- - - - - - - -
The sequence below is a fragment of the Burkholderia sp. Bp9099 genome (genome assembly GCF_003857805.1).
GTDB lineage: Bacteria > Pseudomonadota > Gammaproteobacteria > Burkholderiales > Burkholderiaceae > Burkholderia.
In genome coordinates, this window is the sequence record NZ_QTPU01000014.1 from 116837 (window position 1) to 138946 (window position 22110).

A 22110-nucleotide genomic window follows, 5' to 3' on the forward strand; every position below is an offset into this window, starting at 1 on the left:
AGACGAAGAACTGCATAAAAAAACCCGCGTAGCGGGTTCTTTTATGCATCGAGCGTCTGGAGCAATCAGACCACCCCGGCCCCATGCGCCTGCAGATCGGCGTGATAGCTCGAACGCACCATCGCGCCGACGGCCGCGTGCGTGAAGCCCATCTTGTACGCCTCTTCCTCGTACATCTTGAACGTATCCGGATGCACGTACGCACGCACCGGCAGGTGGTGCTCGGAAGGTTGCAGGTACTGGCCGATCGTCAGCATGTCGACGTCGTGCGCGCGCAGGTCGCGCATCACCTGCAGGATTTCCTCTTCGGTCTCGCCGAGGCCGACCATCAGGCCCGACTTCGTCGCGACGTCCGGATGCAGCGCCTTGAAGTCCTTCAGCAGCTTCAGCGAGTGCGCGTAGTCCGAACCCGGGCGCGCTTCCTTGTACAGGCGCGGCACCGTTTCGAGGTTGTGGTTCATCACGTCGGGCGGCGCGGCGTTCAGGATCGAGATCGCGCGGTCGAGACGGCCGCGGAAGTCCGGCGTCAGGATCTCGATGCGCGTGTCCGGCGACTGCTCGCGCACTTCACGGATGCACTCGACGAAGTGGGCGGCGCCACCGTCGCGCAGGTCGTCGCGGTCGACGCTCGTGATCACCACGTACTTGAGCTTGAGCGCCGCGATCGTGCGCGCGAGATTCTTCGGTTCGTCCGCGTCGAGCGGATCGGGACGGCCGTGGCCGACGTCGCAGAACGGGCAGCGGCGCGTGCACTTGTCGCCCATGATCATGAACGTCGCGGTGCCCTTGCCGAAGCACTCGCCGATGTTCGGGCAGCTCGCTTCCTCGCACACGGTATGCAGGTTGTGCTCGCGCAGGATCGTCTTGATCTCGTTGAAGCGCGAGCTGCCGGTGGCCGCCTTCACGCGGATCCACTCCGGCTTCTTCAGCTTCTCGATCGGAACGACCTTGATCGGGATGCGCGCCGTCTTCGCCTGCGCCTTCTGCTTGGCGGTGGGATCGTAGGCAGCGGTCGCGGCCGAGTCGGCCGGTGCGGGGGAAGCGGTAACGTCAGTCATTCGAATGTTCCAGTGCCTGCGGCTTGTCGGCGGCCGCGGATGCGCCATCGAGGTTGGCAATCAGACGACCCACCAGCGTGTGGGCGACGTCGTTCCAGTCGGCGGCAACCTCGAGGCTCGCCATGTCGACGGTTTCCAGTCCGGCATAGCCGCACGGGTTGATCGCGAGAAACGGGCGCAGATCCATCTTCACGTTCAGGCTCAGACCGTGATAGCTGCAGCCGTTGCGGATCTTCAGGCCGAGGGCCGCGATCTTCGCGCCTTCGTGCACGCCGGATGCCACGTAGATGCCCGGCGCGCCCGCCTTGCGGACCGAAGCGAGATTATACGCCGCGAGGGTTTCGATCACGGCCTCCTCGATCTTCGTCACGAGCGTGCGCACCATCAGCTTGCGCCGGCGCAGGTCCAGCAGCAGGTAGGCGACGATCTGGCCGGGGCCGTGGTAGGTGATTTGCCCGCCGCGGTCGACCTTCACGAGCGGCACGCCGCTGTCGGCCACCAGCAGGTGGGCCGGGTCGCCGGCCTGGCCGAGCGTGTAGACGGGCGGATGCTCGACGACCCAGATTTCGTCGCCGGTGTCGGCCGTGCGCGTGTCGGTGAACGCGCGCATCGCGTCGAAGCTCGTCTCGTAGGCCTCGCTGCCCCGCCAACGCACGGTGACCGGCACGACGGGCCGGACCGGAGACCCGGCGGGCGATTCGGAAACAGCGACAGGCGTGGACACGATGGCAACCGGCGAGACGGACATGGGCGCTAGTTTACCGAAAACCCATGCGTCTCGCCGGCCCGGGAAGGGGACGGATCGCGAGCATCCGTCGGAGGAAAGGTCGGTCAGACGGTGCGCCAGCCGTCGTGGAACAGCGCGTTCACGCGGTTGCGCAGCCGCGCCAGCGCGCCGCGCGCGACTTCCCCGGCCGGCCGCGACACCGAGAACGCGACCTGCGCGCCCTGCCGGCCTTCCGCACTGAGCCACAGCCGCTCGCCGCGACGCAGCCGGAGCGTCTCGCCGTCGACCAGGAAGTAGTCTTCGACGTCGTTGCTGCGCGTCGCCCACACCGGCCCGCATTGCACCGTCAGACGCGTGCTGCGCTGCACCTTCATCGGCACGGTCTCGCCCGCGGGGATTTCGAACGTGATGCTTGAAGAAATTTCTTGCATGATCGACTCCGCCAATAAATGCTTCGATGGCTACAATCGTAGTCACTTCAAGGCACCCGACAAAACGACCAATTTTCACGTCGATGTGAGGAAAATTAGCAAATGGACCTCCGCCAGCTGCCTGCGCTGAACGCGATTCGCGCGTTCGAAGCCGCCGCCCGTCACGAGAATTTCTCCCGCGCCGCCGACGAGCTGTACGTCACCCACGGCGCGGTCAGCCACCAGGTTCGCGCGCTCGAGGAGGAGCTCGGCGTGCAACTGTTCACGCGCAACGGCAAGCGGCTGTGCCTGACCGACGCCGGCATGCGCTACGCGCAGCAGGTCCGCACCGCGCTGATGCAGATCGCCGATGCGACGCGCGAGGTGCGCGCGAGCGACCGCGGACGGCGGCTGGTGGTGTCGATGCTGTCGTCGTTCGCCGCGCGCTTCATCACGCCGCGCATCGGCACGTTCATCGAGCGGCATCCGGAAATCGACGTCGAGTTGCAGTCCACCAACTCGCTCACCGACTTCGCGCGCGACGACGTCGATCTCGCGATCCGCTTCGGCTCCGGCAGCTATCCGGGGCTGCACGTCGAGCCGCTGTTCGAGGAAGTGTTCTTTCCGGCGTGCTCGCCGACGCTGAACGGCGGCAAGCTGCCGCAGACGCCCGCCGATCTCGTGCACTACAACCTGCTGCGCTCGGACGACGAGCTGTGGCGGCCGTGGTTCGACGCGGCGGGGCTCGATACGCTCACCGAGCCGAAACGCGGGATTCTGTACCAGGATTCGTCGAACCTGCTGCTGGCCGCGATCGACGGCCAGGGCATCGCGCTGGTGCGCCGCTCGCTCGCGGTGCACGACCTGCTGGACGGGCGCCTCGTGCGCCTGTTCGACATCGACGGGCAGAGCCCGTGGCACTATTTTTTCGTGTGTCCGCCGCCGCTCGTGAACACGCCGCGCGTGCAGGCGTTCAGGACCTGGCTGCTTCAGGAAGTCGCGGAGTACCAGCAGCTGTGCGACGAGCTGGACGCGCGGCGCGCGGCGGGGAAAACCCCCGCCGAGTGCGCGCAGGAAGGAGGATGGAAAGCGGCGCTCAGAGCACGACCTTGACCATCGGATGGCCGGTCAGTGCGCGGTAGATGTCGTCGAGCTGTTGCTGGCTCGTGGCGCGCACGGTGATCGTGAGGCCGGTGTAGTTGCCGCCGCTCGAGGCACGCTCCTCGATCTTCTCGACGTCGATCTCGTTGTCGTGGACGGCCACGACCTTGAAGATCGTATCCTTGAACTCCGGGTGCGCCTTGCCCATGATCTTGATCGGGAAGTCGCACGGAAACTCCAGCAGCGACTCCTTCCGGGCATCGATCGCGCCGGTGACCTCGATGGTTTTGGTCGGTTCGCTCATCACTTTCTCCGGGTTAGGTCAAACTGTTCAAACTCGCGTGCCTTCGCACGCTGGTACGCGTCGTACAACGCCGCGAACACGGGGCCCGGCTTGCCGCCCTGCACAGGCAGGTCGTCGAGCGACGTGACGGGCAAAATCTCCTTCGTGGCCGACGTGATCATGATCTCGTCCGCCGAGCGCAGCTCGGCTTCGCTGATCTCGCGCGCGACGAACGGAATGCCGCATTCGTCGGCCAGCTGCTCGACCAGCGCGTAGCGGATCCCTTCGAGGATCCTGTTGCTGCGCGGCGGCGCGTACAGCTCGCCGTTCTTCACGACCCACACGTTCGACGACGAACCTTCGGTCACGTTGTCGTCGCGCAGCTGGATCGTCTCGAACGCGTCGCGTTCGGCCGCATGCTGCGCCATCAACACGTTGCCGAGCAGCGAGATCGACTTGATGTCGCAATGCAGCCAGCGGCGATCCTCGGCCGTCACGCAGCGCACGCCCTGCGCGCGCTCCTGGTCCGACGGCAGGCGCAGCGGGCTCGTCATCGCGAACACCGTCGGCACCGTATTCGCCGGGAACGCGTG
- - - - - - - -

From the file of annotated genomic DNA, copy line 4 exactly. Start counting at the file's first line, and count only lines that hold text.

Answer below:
A 22110-nucleotide genomic window follows, 5' to 3' on the forward strand; every position below is an offset into this window, starting at 1 on the left: